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Contents Bulletin Scripting in shell and Perl Network troubleshooting History Humor

Perl IDE and Programming Environment

Version 1.2 (June 15, 2015)

News

Chapter 1

Recommended Links Recommended Articles Perl in
command line

More Complex Perl Regular Expressions

Perl debugger Perl Lint Perl Xref Editors Perl Prettyprinting Perl Syntax Error Checklist
Perl POD documentation          

Perl Style

Html converters

Tips

Humor Random Findings  Etc

Introduction

Great tools will never convert a bad programmer into a good programmer, but they will certainly make a good programmer better and they can make a bad language acceptable (Java is one such example).

A good, modern IDE should include interface to the following components:

There are two ways of approaching Perl IDE question

All language have quirks, and all inflict a lot of pain before one can adapt to them. Once learned the quirks become incorporated into your understanding of the language. But there is no royal way to mastering the language. The more different is one's background is, more one needs to suffer. Generally good environment can compensate for some pitfalls int he language. Syntax highlighting is one such feature.

When mastering a new language first you face a level of "cognitive overload" until the quirks of the language become easily handled by your unconscious mind. At that point, all of the sudden the quirky interaction becomes a "standard" way of performing the task. For example regular expression syntax seems to be a weird base for serious programs, fraught with pitfalls, a big semantic mess as a result of outgrowing its primary purpose. On the other hand, in skilled hands its a very powerful tool that can serve a parser for complex data and a substitute for string functions.

There are three notable steps in adaptation to Perl idiosyncrasies for programmers who got used to other languages:

  1. One early sign is when you start to put $ on all scalar variables automatically.  Most such cases are diagnosed by interpreter but some like $location{city} are not
  2. The next step is to overcome notational difficulties of using different two operations (like "==" for numbers vs eq for strings) for comparison numbers and strings. In case two variables are involved, the interpreter does not provide any warnings so you need to be very careful as if you use other language in parallel with Perl such errors crop into your scripts automatically. If one of the operators of "==" is a string constant automatic diagnostic can be provided.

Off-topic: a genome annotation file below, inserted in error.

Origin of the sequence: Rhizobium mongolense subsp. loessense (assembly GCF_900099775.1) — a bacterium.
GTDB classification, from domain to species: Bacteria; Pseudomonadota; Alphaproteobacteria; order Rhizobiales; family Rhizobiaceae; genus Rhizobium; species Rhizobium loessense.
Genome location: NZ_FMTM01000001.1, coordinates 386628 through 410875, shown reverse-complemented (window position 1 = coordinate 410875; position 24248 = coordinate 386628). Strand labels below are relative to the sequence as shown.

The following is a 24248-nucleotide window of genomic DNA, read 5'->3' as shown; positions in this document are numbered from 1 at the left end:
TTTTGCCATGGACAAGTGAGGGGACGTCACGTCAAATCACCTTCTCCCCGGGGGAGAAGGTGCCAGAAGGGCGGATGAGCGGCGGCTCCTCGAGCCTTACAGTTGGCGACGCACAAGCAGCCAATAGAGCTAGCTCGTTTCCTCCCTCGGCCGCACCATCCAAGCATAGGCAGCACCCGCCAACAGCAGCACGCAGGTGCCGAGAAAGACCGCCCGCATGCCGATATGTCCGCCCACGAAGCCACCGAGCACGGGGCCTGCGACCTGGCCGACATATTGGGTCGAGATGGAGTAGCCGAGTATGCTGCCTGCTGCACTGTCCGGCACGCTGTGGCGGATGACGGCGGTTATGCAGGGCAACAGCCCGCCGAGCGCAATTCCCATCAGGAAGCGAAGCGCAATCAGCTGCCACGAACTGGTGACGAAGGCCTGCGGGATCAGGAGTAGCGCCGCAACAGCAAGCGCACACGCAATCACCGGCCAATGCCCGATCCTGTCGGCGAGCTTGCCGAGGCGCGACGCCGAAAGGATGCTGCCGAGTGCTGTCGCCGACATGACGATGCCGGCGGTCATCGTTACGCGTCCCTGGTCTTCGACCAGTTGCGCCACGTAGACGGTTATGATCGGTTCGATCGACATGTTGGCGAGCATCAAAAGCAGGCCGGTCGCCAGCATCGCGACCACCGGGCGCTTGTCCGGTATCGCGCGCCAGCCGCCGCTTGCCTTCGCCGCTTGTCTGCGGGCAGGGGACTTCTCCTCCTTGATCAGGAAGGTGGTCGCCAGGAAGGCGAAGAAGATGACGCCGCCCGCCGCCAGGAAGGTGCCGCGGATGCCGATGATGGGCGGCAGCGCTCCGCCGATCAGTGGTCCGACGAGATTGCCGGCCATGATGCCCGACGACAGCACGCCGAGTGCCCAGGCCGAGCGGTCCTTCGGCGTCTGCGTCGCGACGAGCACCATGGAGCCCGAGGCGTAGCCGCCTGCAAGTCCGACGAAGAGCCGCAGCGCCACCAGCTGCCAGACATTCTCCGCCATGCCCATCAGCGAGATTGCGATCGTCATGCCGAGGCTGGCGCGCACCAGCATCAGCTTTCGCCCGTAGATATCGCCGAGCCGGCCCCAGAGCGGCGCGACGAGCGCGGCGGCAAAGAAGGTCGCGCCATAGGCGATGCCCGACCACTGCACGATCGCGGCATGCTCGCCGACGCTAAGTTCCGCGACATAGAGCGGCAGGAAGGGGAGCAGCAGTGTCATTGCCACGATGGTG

3. Conscious use of "==" as equality predicate for numbers, if you previous language allowed to used "=" for checking equality or assignments. The pitfall of using "=" for assignment, which results in side effect of introducing errors in comparisons  if ($a=1)...  instead of if  ($a==1) was understood by designers on Algol 60, which was designed is late 50th. To avoid it they used := for assignment instead of plain =. But designers of Fortran, PL/1 and later C as derivative of PL/1 ignored this lesson (actually Fortran predates Algol 60 so its designer were pioneers and are not guilty). As Fortran and C became dominant programming languages we have what we have.  Now talk about progress in programming language design if the design blunder about which designers knew 65 years ago still is present today ;-). So in all languages that have lexical structure of C it remains the  most rich source of subtle errors for novices. Naturally this list includes Perl.  As it it also present in C and C++, so C programmers are already trained to be aware about  this language pitfall ( if (a=1)... is as bad in C as in Perl) and are less affected.  Protective measures
    1. modify syntax highlighting so that such cases were marked in bold red.
    2. Manually or automatically (simple regex done in the editor can do 99% of cases) reorganoze such comparisons putting the construct on the left part of comparison, like in  if (1==$a)....
    3. Recent versions of Perl interpreter provide warning in this case so checking your script with option -cw also helps if IDE provides capability to display of results of checking of syntax in one of the windows and jumpt to the line in code listed in the error or warning (this is a standard feature of all IDEs and actually this can be done in most editors too). 

 

Known attempts to create integrated Perl IDE

Currently there is no good Perl IDE. There were several attempts to create one of different quality and sustainability but none of the projects proved to be sustainable.